Tag Archives: Lockdown

“The Political Economy of Early COVID-19 Interventions in US States,” CEPR, 2022

CEPR Discussion Paper 16906, January 2022, with Martin Gonzalez-Eiras. PDF (local copy).

We investigate how politico-economic factors shaped government responses to the spread of COVID-19. Our simple framework uses epidemiological, economic and politico-economic arguments. Confronting the theory with US state level data we find strong evidence for partisanship even when we control for fundamentals including the electorate’s political views. Moreover, we detect an important role for the proximity of elections which we interpret as indicative of career concerns. Finally, we find suggestive evidence for complementarities between voluntary activity reductions and government imposed restrictions.

Forthcoming in the JEDC.

“The Pandemic Endgame,” VoxEU, 2021

VoxEU, January 11, 2021, with Martin Gonzalez-Eiras. HTML.

Based on the CEPR discussion paper, we draw conclusions for the pandemic endgame. We explain why Israel will likely impose a harsher lockdown than other countries, especially poor ones. And why we should expect “inverse lockdowns”—measures to stimulate social interaction.

“Optimally Controlling an Epidemic,” CEPR, 2020

CEPR Discussion Paper 15541, December 2020, with Martin Gonzalez-Eiras. PDF (local copy).

We propose a flexible model of infectious dynamics with a single endogenous state variable and economic choices. We characterize equilibrium, optimal outcomes, static and dynamic externalities, and prove the following: (i) A lockdown generically is followed by policies to stimulate activity. (ii) Re-infection risk lowers the activity level chosen by the government early on and, for small static externalities, implies too cautious equilibrium steady-state activity. (iii) When a cure arrives deterministically, optimal policy is dis-continous, featuring a light/strict lockdown when the arrival date exceeds/falls short of a specific value. Calibrated to the ongoing COVID-19 pandemic the baseline model and a battery of robustness checks and extensions imply (iv) lockdowns for 3-4 months, with activity reductions by 25-40 percent, and (v) substantial welfare gains from optimal policy unless the government lacks instruments to stimulate activity after a lockdown.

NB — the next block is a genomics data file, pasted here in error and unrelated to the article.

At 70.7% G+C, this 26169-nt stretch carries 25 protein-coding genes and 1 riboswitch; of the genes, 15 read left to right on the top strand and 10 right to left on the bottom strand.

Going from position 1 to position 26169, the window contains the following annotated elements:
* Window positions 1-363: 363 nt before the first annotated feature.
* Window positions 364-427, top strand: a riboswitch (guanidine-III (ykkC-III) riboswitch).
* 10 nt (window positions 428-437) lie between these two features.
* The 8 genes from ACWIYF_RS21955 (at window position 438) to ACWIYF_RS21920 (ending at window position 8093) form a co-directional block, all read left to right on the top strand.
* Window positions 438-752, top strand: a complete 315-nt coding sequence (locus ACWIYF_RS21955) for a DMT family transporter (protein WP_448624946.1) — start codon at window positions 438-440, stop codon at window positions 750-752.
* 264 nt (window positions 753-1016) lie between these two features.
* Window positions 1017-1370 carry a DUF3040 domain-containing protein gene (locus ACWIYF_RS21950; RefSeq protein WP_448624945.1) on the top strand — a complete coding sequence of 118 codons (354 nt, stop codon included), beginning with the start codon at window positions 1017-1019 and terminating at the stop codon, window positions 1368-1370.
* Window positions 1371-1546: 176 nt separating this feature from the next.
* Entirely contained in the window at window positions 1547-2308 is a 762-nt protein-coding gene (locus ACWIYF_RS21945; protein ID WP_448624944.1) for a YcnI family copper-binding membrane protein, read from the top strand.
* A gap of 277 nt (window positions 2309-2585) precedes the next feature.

“On the Optimal ‘Lockdown’ during an Epidemic,” CovEc, 2020

Covid Economics, April 2020, with Martin Gonzalez-Eiras. PDF.

We embed a lockdown choice in a simplified epidemiological model and derive formulas for the optimal lockdown intensity and duration. The optimal policy reflects the rate of time preference, epidemiological factors, the hazard rate of vaccine discovery, learning effects in the health care sector, and the severity of output losses due to a lockdown. In our baseline specification a Covid-19 shock as currently experienced by the US optimally triggers a reduction in economic activity by two thirds, for about 50 days, or approximately 9.5 percent of annual GDP.

“On the Optimal ‘Lockdown’ during an Epidemic,” CEPR, 2020

CEPR Discussion Paper 14612, April 2020, with Martin Gonzalez-Eiras. PDF (local copy).

We embed a lockdown choice in a simplified epidemiological model and derive formulas for the optimal lockdown intensity and duration. The optimal policy reflects the rate of time preference, epidemiological factors, the hazard rate of vaccine discovery, learning effects in the health care sector, and the severity of output losses due to a lockdown. In our baseline specification a Covid-19 shock as currently experienced by the US optimally triggers a reduction in economic activity by two thirds, for about 50 days, or approximately 9.5 percent of annual GDP.